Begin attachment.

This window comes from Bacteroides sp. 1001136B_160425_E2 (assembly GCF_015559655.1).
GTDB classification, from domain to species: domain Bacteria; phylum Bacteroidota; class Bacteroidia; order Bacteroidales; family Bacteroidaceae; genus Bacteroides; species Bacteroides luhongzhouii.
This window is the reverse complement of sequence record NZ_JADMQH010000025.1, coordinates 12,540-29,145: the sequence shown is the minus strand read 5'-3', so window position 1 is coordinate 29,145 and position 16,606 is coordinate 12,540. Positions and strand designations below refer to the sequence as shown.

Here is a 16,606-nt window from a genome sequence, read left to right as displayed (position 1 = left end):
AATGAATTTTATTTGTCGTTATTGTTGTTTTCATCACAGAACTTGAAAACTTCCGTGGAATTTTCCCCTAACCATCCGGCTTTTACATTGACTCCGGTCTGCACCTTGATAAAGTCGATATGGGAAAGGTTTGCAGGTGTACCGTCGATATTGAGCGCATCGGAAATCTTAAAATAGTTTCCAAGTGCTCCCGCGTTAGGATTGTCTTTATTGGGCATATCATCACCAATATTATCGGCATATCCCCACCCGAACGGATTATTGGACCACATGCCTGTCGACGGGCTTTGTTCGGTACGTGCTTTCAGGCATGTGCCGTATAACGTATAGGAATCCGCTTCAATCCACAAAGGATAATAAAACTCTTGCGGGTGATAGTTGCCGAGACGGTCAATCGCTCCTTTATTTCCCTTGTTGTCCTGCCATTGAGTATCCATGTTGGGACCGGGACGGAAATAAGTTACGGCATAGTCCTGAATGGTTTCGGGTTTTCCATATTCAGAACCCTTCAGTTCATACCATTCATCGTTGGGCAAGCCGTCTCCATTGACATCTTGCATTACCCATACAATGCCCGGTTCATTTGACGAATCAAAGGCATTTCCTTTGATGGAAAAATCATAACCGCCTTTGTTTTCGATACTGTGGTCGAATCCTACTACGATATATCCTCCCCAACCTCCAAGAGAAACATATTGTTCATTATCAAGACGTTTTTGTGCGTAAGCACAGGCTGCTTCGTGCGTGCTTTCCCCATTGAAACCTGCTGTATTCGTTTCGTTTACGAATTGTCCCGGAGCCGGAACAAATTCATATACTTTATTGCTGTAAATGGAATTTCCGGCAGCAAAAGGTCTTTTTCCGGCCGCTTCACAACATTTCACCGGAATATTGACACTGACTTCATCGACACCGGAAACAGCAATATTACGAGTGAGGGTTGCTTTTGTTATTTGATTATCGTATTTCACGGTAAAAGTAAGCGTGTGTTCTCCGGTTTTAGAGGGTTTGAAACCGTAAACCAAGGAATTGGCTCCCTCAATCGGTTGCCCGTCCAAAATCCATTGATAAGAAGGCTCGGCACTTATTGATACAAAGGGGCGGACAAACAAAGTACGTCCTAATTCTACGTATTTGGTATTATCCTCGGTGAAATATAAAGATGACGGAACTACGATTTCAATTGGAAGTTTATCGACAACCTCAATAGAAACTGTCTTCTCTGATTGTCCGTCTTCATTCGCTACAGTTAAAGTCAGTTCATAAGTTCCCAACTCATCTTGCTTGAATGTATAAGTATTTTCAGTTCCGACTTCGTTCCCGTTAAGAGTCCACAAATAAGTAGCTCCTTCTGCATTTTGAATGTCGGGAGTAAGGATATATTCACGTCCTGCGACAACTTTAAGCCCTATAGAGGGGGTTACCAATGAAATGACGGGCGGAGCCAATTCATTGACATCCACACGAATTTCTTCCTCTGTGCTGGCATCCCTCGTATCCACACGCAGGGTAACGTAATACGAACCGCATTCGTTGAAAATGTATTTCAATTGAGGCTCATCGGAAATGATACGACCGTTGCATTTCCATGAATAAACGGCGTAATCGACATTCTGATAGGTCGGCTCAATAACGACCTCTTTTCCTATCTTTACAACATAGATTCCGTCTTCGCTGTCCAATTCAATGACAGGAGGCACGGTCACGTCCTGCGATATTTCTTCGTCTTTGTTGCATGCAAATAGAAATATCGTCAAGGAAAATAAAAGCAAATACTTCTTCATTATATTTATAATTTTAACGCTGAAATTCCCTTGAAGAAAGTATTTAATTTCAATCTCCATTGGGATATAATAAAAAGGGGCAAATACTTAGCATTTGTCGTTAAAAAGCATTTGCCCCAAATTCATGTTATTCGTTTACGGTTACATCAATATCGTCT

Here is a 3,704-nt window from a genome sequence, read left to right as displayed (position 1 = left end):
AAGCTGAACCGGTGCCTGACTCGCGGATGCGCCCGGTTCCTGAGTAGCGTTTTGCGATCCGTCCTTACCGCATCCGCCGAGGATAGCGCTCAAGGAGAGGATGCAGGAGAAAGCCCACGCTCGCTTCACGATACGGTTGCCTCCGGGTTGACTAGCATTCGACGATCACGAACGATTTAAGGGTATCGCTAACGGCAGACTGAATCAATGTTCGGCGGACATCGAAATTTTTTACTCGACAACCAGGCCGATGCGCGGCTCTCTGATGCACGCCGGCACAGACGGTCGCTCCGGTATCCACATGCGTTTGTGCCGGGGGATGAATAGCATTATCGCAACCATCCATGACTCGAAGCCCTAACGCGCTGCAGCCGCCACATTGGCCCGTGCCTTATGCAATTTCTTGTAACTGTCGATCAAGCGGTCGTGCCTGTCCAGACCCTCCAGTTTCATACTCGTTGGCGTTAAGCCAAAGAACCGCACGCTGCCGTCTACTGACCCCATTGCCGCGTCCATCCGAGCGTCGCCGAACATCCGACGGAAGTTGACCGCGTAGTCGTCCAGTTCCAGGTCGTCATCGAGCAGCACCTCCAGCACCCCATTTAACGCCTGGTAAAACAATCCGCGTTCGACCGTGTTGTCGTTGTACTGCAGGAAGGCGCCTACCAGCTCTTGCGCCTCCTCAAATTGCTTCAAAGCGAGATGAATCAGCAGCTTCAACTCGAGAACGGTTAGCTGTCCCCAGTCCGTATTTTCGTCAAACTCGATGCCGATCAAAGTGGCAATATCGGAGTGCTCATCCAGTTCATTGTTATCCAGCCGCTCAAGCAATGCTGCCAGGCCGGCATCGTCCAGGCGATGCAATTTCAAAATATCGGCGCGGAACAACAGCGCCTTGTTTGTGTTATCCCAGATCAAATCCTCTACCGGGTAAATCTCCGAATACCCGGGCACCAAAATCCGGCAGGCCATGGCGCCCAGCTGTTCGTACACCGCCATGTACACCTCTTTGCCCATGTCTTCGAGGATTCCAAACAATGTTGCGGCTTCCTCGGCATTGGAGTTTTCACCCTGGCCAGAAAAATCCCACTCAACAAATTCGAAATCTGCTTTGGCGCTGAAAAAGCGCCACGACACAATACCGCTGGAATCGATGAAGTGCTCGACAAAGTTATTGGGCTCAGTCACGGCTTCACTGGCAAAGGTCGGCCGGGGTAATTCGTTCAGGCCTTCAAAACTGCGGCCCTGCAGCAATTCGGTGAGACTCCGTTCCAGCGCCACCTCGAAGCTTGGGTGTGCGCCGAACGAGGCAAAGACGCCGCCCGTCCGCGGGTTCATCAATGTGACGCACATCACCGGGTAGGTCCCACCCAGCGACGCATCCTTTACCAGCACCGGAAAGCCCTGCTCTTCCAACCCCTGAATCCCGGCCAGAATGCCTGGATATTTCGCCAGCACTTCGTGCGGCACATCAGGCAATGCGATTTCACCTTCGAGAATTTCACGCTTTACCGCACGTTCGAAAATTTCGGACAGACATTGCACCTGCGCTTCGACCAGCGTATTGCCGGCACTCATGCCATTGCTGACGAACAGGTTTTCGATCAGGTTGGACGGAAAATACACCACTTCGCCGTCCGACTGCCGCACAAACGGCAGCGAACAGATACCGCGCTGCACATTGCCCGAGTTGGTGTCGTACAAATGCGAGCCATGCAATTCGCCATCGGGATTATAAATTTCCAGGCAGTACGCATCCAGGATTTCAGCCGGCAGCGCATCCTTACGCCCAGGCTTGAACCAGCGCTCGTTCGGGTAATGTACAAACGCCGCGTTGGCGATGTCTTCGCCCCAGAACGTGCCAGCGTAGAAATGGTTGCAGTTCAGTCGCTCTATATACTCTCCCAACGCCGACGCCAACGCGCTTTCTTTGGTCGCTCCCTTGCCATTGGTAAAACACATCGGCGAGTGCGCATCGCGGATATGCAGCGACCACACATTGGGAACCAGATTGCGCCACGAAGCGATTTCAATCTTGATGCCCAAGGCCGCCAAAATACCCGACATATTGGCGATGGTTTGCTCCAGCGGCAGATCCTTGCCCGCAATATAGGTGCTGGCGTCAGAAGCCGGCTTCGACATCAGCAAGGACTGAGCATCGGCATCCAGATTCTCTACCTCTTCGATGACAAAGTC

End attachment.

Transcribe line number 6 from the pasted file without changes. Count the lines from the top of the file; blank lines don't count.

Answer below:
Here is a 3,704-nt window from a genome sequence, read left to right as displayed (position 1 = left end):